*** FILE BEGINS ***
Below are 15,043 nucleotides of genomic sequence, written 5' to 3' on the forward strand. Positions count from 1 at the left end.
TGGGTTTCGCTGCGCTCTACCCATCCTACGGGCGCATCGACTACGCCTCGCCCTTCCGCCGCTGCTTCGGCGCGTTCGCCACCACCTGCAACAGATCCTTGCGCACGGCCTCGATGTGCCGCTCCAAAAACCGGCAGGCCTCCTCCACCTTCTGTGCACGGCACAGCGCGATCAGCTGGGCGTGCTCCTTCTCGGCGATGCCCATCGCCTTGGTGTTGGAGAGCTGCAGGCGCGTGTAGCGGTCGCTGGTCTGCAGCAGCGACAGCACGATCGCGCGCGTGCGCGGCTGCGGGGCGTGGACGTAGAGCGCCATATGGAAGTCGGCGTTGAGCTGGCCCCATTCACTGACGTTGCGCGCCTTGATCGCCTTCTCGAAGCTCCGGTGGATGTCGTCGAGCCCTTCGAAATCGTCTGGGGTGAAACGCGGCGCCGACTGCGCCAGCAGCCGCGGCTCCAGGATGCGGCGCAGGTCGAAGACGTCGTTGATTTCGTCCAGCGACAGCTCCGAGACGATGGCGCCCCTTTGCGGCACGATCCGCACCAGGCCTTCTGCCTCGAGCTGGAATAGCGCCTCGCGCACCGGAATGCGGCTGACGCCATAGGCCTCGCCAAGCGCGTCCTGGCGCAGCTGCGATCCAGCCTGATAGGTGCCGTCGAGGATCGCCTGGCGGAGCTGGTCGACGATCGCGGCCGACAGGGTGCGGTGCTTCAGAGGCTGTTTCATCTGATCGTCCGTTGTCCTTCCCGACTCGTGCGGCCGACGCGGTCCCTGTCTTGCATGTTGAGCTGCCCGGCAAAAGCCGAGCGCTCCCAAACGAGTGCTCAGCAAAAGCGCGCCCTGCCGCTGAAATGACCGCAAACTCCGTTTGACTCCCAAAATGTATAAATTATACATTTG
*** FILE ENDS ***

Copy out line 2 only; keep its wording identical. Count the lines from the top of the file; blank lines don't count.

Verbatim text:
TGGGTTTCGCTGCGCTCTACCCATCCTACGGGCGCATCGACTACGCCTCGCCCTTCCGCCGCTGCTTCGGCGCGTTCGCCACCACCTGCAACAGATCCTTGCGCACGGCCTCGATGTGCCGCTCCAAAAACCGGCAGGCCTCCTCCACCTTCTGTGCACGGCACAGCGCGATCAGCTGGGCGTGCTCCTTCTCGGCGATGCCCATCGCCTTGGTGTTGGAGAGCTGCAGGCGCGTGTAGCGGTCGCTGGTCTGCAGCAGCGACAGCACGATCGCGCGCGTGCGCGGCTGCGGGGCGTGGACGTAGAGCGCCATATGGAAGTCGGCGTTGAGCTGGCCCCATTCACTGACGTTGCGCGCCTTGATCGCCTTCTCGAAGCTCCGGTGGATGTCGTCGAGCCCTTCGAAATCGTCTGGGGTGAAACGCGGCGCCGACTGCGCCAGCAGCCGCGGCTCCAGGATGCGGCGCAGGTCGAAGACGTCGTTGATTTCGTCCAGCGACAGCTCCGAGACGATGGCGCCCCTTTGCGGCACGATCCGCACCAGGCCTTCTGCCTCGAGCTGGAATAGCGCCTCGCGCACCGGAATGCGGCTGACGCCATAGGCCTCGCCAAGCGCGTCCTGGCGCAGCTGCGATCCAGCCTGATAGGTGCCGTCGAGGATCGCCTGGCGGAGCTGGTCGACGATCGCGGCCGACAGGGTGCGGTGCTTCAGAGGCTGTTTCATCTGATCGTCCGTTGTCCTTCCCGACTCGTGCGGCCGACGCGGTCCCTGTCTTGCATGTTGAGCTGCCCGGCAAAAGCCGAGCGCTCCCAAACGAGTGCTCAGCAAAAGCGCGCCCTGCCGCTGAAATGACCGCAAACTCCGTTTGACTCCCAAAATGTATAAATTATACATTTG